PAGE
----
A range of anti-fungal creams is available both over the counter and on prescription, as are anti-fungal tablets.

It is also important to wash clothes and bed linen to get rid of the fungal spores.

It is normal for fungal infections to take a while to clear, even with treatment. If a GP is concerned, they may send a skin-tissue sample to a hospital laboratory for testing.

There is always a possibility that the rashes are not ringworm at all but a sign of a different problem.

Ringworm can mimic other skin conditions, such as dermatitis or psoriasis, as well as the little-known granuloma annulare.

Do you have a question for Dr Ellie?

Email DrEllie@mailonsunday.co.uk or write to Health, The Mail on Sunday, 2 Derry Street, London, W8 5TT.

Dr Ellie can only answer in a general context and cannot respond to individual cases, or give personal replies. If you have a health concern, always consult your own GP.

The latter is often mistaken for ringworm because the patch also appears in a ring shape, but it also tends to get better on its own in a few months.

It might be worth asking your GP about granuloma annulare, as this could be the true diagnosis.

Since my wife died last year, I have suffered slight speech loss. It manifests as a dry, scratchy throat and makes conversation awkward, although never painful. Specialists have examined me but found no obvious cause, or cure. A brief cold seemed to improve things temporarily. Can anything help me to speak normally again? I am 87.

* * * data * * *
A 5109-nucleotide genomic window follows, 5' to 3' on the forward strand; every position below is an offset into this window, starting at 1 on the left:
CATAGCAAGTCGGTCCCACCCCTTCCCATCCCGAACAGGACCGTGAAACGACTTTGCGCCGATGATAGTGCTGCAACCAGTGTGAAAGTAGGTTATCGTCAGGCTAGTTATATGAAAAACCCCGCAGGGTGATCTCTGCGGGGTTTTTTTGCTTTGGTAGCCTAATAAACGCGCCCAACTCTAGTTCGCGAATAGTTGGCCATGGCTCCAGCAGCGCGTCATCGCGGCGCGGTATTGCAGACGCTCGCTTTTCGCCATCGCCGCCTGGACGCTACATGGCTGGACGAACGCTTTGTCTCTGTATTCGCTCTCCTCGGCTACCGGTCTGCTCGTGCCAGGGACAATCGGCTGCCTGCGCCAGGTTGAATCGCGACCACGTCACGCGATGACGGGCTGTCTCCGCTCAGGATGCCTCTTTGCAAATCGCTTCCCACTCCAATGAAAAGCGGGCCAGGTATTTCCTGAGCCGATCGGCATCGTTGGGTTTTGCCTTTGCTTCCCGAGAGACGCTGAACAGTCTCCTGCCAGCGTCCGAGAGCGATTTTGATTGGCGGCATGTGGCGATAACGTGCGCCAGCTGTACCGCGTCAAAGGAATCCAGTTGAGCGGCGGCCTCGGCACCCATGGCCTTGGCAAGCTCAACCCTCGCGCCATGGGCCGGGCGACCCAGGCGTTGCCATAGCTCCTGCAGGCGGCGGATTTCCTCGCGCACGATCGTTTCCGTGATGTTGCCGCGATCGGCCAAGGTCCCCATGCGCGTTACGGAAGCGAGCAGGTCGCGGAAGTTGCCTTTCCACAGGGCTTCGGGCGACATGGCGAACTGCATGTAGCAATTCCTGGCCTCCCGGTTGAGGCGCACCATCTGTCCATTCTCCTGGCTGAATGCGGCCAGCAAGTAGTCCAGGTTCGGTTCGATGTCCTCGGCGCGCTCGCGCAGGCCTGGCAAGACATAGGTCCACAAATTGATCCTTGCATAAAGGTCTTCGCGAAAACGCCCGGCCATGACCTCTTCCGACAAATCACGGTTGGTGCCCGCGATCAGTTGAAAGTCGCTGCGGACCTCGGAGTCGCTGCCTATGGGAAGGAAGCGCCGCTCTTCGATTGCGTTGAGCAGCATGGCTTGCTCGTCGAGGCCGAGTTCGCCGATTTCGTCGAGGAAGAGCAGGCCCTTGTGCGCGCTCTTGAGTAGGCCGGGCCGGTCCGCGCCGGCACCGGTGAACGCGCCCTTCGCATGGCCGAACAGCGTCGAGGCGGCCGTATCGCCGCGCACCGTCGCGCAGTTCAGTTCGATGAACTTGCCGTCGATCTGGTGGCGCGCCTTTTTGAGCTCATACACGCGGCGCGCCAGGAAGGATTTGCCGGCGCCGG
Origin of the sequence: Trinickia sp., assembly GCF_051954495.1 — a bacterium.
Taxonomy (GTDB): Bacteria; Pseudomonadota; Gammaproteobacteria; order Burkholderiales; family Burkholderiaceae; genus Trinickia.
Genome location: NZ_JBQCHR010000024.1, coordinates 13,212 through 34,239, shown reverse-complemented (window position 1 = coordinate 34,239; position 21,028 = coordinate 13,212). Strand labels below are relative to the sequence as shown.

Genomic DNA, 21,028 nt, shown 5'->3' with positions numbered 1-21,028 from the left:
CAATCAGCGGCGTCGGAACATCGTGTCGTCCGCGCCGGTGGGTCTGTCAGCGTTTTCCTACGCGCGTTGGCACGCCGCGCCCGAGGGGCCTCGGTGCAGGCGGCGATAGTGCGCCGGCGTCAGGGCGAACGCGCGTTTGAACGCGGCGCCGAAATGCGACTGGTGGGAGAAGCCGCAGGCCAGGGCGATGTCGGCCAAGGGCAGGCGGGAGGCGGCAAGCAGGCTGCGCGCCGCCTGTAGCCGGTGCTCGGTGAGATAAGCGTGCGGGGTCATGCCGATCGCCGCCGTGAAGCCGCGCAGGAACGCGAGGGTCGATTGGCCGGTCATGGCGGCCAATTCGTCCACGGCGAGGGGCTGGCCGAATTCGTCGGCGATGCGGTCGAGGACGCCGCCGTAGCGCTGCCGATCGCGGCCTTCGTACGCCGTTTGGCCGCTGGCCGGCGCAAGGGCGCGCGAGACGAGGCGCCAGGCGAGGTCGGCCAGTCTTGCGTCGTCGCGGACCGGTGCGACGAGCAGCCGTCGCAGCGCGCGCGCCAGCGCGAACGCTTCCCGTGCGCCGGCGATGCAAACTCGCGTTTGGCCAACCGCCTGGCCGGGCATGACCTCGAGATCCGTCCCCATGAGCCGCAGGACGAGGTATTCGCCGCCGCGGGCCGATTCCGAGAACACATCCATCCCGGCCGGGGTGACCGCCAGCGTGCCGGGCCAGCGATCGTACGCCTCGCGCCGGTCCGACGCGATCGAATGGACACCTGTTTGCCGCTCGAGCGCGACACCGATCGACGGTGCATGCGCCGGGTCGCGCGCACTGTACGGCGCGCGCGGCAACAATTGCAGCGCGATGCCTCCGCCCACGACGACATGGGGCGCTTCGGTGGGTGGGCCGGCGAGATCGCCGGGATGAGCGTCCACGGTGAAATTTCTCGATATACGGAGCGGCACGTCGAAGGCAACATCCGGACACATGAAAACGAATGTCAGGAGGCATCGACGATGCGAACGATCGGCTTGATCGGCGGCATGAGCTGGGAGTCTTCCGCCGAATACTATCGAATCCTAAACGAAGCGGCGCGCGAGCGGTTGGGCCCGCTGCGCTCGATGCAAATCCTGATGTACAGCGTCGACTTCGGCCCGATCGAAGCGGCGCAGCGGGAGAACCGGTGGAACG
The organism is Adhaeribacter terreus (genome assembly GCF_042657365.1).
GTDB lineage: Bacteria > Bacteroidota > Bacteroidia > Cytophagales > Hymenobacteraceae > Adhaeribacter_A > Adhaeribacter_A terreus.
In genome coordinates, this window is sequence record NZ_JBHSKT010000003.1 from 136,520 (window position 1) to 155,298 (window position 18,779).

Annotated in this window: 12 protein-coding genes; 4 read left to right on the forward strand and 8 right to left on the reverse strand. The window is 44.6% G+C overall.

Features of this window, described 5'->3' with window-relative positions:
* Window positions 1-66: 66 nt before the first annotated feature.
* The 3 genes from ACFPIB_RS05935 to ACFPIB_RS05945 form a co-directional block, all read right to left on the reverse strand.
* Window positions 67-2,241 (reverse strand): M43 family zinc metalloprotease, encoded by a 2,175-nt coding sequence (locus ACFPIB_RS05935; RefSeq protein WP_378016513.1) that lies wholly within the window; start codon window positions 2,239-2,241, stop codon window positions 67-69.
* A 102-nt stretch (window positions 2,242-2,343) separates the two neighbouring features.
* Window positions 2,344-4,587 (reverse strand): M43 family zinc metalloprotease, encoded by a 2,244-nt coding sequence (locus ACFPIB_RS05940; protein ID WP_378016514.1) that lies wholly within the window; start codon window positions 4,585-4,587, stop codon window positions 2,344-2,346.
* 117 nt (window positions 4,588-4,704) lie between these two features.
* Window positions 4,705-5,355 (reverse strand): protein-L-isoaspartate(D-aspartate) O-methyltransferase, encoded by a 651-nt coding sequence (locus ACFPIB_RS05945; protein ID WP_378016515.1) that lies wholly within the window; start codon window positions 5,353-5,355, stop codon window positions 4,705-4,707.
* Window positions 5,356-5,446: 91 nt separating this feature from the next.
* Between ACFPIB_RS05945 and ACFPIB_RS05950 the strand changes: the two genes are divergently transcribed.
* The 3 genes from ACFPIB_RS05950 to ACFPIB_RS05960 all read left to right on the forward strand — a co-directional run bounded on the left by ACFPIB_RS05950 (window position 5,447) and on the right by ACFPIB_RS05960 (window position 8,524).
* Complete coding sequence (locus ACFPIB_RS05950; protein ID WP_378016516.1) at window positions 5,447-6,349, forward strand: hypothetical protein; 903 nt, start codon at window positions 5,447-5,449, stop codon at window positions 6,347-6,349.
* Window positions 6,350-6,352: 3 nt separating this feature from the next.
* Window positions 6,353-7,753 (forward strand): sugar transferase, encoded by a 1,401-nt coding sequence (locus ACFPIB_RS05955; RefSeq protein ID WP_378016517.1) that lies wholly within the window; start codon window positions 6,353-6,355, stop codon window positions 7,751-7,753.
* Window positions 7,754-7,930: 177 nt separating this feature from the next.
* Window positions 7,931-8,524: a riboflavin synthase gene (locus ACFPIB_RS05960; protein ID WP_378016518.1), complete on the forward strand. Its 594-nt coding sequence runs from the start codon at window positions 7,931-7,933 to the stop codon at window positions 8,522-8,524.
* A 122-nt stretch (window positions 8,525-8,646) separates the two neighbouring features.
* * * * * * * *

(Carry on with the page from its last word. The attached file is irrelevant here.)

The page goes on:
Speech problems can be very distressing. If speech returns when patients develop a cold, it usually means that mucus in the throat has helped somehow.

Most importantly, a change in voice could be a sign of cancer in the voice box, or larynx.

This is usually what specialists focus on if patients suffer speech loss, in order to rule out the worst-case scenario.

Next, perhaps a referral to an adult voice therapy service would be helpful.

These are dedicated healthcare professionals trained to deal with a whole range of voice disorders, from complete voice loss to chronic hoarseness.

These clinics are often available on the NHS across the country.

Expert staff there will try to pinpoint the cause of the problem and provide exercises for improving it.

More from Dr Ellie Cannon for The Mail on Sunday…

Many specialist vocal exercises, designed to improve the workings of the vocal cords, might help.

Sometimes, emotional distress manifests as a physical symptom.

It sounds odd, but it’s not unusual for grief to trigger a host of physical problems, including breathing difficulties, a dry throat, hoarseness or a complete loss of voice.

Doctors sometimes call this psychogenic voice disorder or a functional dysphonia.

In this case, speech and language therapy and bereavement counselling should ease some of the symptoms.

It is important that patients mention emotional problems that coincide with physical symptoms to a GP. The two are often linked.

Stuck in a fog? You’re not alone

Is anyone else feeling a bit foggy-headed at the moment? I certainly am – constantly forgetting where I put my keys and struggling to focus on simple tasks. I was glad to read last week that I am not alone.

A study by researchers at the University of Oxford found a ‘worrying’ rise in incidences of brain fog following Covid. The scientists have linked this to the infection itself, but I am convinced it’s the result of the miserable lockdowns and social restrictions.

Even now, more than two years on, work and some social activities remain disrupted for many of us.

It is no surprise that the biggest change to our daily lives in decades has made us all a bit discombobulated. So go easy on yourself if you’re not as sharp as you were pre-Covid – we’re all in the same boat.